What is the role of imaging studies in the workup of prolactinomas?

Updated: Mar 25, 2018
  • Author: Venkatesh Babu Segu, MD, MBBS, DM; Chief Editor: Romesh Khardori, MD, PhD, FACP  more...
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Answer

After performing biochemical testing, order a magnetic resonance imaging (MRI) scan of the pituitary hypothalamic area (with gadolinium enhancement) or a computed tomography (CT) scan of the region (with contrast) to determine if a mass lesion is present.

MRI is better for soft-tissue delineation and for the identification of a small lesion. CT scanning is better for the identification of any bone distortion or destruction. Special attention is given to the size of the tumor and its encroachment on surrounding structures (eg, the optic chiasm, other cranial nerves) and resulting effects (eg, bony destruction).

Good correlation exists between the size of the prolactinoma and the degree of elevation of the serum PRL. A serum PRL value of 200 ng/mL or greater in the presence of a macroadenoma (>10 mm) is virtually diagnostic of prolactinoma. However, if the serum PRL value is less than 200 ng/mL in the presence of a large pituitary mass lesion, this is more suggestive of hyperprolactinemia occurring secondary to stalk compression by the lesion; it could also indicate the occurrence of the hook effect, which is an artifact in the lab method used to measure prolactin. [23] Immunoassays used to measure PRL, such as immunoradiometric assay (IRMA), enzyme immunoassay (EIA), and immunochemiluminometric assay (ICMA), employ a "sandwich" (2-antibody) technique. When the PRL level is markedly elevated, the excess antigen (PRL) is washed off in the liquid phase of the sandwich assay and thereby results in gross underestimation of antigen levels in the specimen. When this is suspected, serial dilutions of theserumsamplewill reveal the actual hormone level.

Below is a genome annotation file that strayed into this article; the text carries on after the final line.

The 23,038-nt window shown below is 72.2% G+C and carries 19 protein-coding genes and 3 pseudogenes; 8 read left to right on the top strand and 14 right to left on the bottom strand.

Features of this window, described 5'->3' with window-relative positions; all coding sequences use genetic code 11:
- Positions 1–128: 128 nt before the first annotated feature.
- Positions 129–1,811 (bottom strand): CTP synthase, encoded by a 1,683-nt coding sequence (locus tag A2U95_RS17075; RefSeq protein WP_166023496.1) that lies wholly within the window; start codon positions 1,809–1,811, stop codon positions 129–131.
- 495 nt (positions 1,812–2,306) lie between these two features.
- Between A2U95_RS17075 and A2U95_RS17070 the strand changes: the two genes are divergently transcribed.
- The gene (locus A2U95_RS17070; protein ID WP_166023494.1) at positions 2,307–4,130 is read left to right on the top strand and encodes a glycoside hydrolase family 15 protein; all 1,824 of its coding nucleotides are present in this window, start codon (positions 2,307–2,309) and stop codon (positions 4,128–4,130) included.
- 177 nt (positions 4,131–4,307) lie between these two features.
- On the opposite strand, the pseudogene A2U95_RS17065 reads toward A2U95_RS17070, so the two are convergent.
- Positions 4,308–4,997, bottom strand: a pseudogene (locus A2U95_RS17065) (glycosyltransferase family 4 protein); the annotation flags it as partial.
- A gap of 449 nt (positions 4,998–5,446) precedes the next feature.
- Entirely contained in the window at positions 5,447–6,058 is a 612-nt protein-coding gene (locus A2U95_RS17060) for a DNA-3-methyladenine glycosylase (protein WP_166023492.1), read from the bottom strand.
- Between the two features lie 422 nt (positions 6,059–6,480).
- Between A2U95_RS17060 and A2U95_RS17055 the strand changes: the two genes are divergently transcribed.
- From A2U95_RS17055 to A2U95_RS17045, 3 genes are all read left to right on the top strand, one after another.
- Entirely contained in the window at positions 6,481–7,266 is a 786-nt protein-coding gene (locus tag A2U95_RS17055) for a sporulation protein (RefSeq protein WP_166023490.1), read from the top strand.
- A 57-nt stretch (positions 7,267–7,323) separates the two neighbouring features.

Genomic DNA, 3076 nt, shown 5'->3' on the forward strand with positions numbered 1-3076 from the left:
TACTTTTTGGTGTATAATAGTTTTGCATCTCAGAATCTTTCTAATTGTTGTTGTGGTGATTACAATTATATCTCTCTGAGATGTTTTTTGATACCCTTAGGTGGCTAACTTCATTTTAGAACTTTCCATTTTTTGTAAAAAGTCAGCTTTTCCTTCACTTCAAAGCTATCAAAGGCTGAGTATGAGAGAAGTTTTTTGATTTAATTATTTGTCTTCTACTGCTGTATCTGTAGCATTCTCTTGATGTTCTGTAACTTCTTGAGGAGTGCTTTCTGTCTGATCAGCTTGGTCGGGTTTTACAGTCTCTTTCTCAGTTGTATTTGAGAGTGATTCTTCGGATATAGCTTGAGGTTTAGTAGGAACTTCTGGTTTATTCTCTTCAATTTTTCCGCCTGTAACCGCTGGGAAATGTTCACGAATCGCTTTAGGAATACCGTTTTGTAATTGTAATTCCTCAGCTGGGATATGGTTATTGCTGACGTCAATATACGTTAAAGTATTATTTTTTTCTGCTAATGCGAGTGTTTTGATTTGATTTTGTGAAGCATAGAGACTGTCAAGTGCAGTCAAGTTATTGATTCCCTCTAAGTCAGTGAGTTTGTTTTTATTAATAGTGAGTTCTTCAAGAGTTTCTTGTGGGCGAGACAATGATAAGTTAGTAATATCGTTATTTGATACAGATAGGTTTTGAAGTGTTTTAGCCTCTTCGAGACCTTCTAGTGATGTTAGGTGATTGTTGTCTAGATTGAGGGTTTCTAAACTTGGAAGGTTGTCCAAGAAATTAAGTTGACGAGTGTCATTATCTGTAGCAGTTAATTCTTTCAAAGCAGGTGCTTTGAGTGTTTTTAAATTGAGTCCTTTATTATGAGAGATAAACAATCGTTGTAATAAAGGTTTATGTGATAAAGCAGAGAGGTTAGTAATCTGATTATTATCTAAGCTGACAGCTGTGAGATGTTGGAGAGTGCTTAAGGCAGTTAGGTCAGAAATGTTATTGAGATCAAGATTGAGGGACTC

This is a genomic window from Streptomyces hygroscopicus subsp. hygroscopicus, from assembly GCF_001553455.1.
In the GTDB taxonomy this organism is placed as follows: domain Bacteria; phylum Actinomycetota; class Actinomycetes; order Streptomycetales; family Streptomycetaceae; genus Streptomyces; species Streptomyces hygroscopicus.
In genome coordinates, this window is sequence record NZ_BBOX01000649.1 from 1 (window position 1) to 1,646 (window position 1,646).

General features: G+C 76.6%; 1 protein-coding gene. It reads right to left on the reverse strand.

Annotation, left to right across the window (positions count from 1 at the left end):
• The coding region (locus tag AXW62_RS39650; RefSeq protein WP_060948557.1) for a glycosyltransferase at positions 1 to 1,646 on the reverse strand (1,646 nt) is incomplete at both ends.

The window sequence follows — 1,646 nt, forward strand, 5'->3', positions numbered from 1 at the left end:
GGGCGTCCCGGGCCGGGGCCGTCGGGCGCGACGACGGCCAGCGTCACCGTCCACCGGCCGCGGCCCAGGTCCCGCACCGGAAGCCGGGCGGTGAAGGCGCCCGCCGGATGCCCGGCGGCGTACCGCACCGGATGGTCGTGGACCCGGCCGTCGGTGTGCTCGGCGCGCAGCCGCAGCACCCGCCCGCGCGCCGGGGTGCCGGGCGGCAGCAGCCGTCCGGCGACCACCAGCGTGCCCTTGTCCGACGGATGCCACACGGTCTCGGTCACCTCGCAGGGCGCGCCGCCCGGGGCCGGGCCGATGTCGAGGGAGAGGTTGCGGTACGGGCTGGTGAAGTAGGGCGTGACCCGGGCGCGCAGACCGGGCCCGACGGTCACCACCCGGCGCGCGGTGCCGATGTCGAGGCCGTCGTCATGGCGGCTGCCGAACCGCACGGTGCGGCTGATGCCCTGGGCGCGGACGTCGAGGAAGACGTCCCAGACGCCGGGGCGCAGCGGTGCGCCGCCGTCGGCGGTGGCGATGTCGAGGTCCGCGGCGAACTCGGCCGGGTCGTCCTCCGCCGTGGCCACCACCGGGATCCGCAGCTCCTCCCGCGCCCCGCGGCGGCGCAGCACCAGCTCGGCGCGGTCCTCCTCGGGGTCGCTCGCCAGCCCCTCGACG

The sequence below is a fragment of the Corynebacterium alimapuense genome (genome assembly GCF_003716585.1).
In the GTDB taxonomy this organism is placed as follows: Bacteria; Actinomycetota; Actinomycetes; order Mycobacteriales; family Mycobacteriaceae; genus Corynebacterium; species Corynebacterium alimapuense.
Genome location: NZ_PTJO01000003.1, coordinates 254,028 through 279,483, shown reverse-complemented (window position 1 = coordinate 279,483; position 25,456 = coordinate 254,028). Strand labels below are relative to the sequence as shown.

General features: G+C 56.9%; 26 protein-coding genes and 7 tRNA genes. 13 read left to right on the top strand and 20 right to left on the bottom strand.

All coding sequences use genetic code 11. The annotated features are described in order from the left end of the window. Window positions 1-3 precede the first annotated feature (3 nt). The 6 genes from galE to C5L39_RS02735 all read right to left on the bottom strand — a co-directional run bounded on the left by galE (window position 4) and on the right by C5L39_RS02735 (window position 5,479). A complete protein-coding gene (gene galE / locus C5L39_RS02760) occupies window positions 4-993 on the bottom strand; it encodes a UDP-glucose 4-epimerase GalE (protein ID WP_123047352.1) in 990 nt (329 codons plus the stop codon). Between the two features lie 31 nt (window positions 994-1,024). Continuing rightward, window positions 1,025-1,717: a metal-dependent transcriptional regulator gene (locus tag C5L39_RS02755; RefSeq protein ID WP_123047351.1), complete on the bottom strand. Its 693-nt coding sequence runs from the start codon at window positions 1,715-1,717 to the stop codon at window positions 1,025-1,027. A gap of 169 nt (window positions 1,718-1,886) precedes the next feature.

Repeat scans are obtained postoperatively and during follow-up examinations thereafter, or they are obtained after medical treatment to help determine if the tumor has progressed or regressed. The frequency with which repeat imaging scans are performed is individualized to the patient. For instance, in patients with microprolactinoma, pituitary MRI could be performed 1 year after treatment start and then every few years thereafter, less frequently than such scanning would be performed in patients undergoing treatment for macroprolactinoma.


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